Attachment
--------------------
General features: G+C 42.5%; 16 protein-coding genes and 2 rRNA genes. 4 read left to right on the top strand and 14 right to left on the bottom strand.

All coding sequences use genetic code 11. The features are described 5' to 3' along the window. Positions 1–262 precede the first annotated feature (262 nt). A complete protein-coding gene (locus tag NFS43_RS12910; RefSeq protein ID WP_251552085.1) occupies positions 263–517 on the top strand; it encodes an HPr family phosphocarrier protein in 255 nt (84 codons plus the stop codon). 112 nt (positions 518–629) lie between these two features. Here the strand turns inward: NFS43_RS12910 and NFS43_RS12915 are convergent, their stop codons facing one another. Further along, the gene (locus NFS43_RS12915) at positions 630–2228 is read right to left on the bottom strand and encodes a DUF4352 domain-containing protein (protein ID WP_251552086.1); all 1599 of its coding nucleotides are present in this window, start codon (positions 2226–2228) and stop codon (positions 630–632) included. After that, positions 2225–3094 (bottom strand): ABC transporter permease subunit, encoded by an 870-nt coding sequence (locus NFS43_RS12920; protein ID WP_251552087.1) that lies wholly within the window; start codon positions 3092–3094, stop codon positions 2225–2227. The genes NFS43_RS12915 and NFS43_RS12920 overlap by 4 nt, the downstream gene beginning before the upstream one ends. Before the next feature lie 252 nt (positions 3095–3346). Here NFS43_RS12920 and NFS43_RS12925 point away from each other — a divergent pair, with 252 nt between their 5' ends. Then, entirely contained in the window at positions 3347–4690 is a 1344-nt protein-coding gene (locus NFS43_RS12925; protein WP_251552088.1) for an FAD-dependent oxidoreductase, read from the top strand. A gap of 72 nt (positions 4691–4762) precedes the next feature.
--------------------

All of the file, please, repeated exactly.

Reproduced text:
General features: G+C 42.5%; 16 protein-coding genes and 2 rRNA genes. 4 read left to right on the top strand and 14 right to left on the bottom strand.

All coding sequences use genetic code 11. The features are described 5' to 3' along the window. Positions 1–262 precede the first annotated feature (262 nt). A complete protein-coding gene (locus tag NFS43_RS12910; RefSeq protein ID WP_251552085.1) occupies positions 263–517 on the top strand; it encodes an HPr family phosphocarrier protein in 255 nt (84 codons plus the stop codon). 112 nt (positions 518–629) lie between these two features. Here the strand turns inward: NFS43_RS12910 and NFS43_RS12915 are convergent, their stop codons facing one another. Further along, the gene (locus NFS43_RS12915) at positions 630–2228 is read right to left on the bottom strand and encodes a DUF4352 domain-containing protein (protein ID WP_251552086.1); all 1599 of its coding nucleotides are present in this window, start codon (positions 2226–2228) and stop codon (positions 630–632) included. After that, positions 2225–3094 (bottom strand): ABC transporter permease subunit, encoded by an 870-nt coding sequence (locus NFS43_RS12920; protein ID WP_251552087.1) that lies wholly within the window; start codon positions 3092–3094, stop codon positions 2225–2227. The genes NFS43_RS12915 and NFS43_RS12920 overlap by 4 nt, the downstream gene beginning before the upstream one ends. Before the next feature lie 252 nt (positions 3095–3346). Here NFS43_RS12920 and NFS43_RS12925 point away from each other — a divergent pair, with 252 nt between their 5' ends. Then, entirely contained in the window at positions 3347–4690 is a 1344-nt protein-coding gene (locus NFS43_RS12925; protein WP_251552088.1) for an FAD-dependent oxidoreductase, read from the top strand. A gap of 72 nt (positions 4691–4762) precedes the next feature.